I’m not a stickler but…

…I’ve very much enjoyed the New Yorker’s dismissal of Lynne Truss’s Eats, Shoots and Leaves, for which I must thank Gordon McLean. It’s very brave of Truss’s publishers to go stateside (I guess they’re emboldened by huge success over here) because Americans have far higher standards of English. The New Yorker rightly questions the value of a book supposedly written to uphold British English to an American audience and then explains that where Truss has attempted a comparison, she’s often got the US usage wrong.

I’ve been lucky enough to work for a number of American businesses and, unlike their British counterparts, they pay real attention to detail and many can actually write themselves. Over here you get directors (often within FTSE100 companies) suggesting stuff be placed in quotes for emphasis (I’ve been tempted to ask why we’re so unsure of ourselves). But Americans know their stuff and you can’t get away with anything. Tell them that’s the British usage and rather than run away, they expect an impromptu lecture (to which they listen attentively… oh dear).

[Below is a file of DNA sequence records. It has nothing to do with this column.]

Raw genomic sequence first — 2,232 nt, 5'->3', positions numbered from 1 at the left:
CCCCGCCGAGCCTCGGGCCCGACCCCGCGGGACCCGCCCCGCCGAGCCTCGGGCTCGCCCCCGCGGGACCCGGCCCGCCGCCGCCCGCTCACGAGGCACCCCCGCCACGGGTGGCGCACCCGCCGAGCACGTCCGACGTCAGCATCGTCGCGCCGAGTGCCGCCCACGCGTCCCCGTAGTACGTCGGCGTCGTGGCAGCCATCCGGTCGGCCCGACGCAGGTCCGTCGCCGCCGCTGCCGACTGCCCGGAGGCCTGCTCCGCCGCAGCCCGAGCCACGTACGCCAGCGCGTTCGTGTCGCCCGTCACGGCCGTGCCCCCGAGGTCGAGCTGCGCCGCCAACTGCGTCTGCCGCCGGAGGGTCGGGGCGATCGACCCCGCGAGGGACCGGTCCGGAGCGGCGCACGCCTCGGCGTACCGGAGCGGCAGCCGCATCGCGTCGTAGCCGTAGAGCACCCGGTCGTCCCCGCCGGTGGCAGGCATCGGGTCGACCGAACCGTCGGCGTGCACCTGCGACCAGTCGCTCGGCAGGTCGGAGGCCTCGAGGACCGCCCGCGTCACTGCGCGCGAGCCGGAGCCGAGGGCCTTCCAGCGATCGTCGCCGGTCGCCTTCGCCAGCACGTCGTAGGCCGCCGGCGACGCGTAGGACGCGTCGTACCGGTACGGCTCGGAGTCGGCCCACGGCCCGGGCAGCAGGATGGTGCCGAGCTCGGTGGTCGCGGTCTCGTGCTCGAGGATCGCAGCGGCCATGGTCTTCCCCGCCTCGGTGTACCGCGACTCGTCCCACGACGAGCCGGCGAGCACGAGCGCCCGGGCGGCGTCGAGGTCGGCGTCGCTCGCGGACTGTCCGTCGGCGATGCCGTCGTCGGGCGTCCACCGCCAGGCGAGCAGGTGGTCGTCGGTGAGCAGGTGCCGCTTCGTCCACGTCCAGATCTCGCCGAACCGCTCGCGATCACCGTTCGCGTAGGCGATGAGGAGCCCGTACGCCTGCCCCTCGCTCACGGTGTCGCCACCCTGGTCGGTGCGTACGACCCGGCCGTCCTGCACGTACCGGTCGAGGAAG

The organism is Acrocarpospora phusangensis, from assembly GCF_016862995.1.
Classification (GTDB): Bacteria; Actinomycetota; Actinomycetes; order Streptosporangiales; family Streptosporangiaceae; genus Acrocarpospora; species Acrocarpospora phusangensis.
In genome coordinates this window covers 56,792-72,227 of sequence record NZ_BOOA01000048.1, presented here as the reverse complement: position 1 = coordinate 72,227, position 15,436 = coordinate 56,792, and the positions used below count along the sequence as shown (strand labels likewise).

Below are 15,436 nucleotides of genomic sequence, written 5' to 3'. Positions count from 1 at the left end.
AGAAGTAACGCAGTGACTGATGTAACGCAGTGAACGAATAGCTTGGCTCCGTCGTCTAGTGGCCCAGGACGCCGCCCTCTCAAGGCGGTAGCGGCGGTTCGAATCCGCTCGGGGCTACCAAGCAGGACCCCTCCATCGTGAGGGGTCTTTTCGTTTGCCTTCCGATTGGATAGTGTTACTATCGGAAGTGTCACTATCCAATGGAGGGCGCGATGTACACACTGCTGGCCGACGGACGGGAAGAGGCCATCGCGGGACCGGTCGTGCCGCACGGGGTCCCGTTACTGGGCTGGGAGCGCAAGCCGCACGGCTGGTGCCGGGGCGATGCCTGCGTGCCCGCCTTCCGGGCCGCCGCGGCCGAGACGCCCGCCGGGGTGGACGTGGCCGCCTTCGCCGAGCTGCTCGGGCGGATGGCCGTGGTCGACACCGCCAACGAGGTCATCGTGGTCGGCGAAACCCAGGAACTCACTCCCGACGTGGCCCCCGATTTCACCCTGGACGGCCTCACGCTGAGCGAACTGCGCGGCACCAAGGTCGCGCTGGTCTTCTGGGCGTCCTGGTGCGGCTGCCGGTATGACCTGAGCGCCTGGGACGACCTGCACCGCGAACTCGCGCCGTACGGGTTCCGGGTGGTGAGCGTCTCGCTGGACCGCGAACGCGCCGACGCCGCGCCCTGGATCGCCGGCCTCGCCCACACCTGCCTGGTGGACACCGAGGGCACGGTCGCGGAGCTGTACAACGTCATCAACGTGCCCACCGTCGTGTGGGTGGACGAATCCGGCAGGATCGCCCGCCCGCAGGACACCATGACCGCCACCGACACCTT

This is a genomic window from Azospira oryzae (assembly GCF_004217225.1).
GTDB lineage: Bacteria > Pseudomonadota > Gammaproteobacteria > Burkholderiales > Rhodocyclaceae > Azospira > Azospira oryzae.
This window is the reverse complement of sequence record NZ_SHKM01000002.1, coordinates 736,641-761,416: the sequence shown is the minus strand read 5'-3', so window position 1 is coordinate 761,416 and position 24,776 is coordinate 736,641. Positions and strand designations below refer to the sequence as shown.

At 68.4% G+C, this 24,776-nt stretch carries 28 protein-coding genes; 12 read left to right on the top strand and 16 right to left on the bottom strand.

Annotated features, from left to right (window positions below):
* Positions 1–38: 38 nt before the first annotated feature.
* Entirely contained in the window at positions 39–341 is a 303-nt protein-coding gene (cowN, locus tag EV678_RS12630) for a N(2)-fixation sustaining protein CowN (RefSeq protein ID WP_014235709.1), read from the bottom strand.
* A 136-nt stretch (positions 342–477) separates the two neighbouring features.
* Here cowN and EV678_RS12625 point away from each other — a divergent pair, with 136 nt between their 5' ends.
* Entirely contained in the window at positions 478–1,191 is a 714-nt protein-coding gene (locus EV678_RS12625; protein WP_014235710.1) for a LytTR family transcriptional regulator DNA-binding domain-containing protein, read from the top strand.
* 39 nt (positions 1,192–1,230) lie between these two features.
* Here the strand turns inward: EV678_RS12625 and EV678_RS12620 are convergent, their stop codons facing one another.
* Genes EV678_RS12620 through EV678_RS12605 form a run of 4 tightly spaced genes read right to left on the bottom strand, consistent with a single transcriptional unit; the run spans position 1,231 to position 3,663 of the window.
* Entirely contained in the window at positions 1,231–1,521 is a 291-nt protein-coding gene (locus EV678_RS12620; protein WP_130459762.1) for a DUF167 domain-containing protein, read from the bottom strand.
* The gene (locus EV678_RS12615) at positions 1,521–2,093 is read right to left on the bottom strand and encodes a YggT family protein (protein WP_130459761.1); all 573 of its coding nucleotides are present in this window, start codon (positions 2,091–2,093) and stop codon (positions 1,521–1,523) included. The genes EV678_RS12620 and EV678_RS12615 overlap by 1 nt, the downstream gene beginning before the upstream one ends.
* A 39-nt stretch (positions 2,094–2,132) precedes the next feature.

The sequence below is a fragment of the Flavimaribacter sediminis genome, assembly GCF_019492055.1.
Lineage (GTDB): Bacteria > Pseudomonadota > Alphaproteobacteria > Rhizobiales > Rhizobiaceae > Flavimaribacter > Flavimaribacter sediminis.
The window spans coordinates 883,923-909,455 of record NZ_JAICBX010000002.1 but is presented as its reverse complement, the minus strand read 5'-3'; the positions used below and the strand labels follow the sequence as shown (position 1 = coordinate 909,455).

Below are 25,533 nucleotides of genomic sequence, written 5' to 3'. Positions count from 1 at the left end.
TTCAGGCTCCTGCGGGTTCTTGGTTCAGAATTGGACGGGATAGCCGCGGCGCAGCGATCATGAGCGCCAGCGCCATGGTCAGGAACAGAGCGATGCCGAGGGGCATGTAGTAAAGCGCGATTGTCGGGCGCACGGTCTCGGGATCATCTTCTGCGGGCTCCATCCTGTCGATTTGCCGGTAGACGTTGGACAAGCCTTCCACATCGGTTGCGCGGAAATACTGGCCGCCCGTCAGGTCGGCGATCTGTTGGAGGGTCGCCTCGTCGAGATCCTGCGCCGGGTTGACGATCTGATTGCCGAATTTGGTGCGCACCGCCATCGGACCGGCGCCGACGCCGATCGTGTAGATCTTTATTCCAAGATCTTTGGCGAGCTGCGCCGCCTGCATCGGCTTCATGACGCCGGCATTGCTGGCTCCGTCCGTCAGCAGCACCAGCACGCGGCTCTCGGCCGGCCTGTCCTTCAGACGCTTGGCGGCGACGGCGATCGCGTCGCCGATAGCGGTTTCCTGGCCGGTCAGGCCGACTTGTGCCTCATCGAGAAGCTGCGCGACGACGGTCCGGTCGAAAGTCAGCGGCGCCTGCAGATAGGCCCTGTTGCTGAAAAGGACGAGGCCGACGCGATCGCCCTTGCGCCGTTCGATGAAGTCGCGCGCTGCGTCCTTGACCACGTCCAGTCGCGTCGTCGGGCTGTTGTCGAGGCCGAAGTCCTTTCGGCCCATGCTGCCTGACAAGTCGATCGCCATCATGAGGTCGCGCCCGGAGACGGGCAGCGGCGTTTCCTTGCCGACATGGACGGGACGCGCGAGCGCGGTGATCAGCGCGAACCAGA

Anyway. The New Yorker article moves on from demolishing Truss to a good discussion of the writer’s voice and Gordon (whose blog’s clean design is to be very much admired) ask how hyperlinks can be incorporated into punctuation. I think it would be good to see rules developed here, but suspect that hyperlinks will remain a question of style rather than grammar for sometime to come.

BOOK REVIEW: Eats, Shoots & Leaves: The Zero Tolerance Approach to Punctuation by Lynne Truss

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